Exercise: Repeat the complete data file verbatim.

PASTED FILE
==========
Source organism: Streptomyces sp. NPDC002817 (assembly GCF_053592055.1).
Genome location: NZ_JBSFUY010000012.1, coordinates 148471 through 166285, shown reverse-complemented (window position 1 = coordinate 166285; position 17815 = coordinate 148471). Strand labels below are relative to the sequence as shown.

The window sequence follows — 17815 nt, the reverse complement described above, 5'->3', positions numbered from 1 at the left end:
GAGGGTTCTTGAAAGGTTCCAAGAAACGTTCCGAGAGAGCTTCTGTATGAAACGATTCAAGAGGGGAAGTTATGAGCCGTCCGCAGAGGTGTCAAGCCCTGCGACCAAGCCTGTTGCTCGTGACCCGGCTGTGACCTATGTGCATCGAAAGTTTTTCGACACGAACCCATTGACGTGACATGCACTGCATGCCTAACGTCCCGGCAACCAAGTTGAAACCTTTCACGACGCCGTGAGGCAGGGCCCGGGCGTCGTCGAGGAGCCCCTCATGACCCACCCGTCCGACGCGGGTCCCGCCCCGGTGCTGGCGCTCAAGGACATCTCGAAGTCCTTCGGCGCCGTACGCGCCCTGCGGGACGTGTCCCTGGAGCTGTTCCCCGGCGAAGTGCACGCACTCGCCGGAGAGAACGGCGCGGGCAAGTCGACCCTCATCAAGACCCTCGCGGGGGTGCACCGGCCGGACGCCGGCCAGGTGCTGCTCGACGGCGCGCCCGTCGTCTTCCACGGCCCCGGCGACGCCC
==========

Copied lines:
Source organism: Streptomyces sp. NPDC002817 (assembly GCF_053592055.1).
Genome location: NZ_JBSFUY010000012.1, coordinates 148471 through 166285, shown reverse-complemented (window position 1 = coordinate 166285; position 17815 = coordinate 148471). Strand labels below are relative to the sequence as shown.

The window sequence follows — 17815 nt, the reverse complement described above, 5'->3', positions numbered from 1 at the left end:
GAGGGTTCTTGAAAGGTTCCAAGAAACGTTCCGAGAGAGCTTCTGTATGAAACGATTCAAGAGGGGAAGTTATGAGCCGTCCGCAGAGGTGTCAAGCCCTGCGACCAAGCCTGTTGCTCGTGACCCGGCTGTGACCTATGTGCATCGAAAGTTTTTCGACACGAACCCATTGACGTGACATGCACTGCATGCCTAACGTCCCGGCAACCAAGTTGAAACCTTTCACGACGCCGTGAGGCAGGGCCCGGGCGTCGTCGAGGAGCCCCTCATGACCCACCCGTCCGACGCGGGTCCCGCCCCGGTGCTGGCGCTCAAGGACATCTCGAAGTCCTTCGGCGCCGTACGCGCCCTGCGGGACGTGTCCCTGGAGCTGTTCCCCGGCGAAGTGCACGCACTCGCCGGAGAGAACGGCGCGGGCAAGTCGACCCTCATCAAGACCCTCGCGGGGGTGCACCGGCCGGACGCCGGCCAGGTGCTGCTCGACGGCGCGCCCGTCGTCTTCCACGGCCCCGGCGACGCCC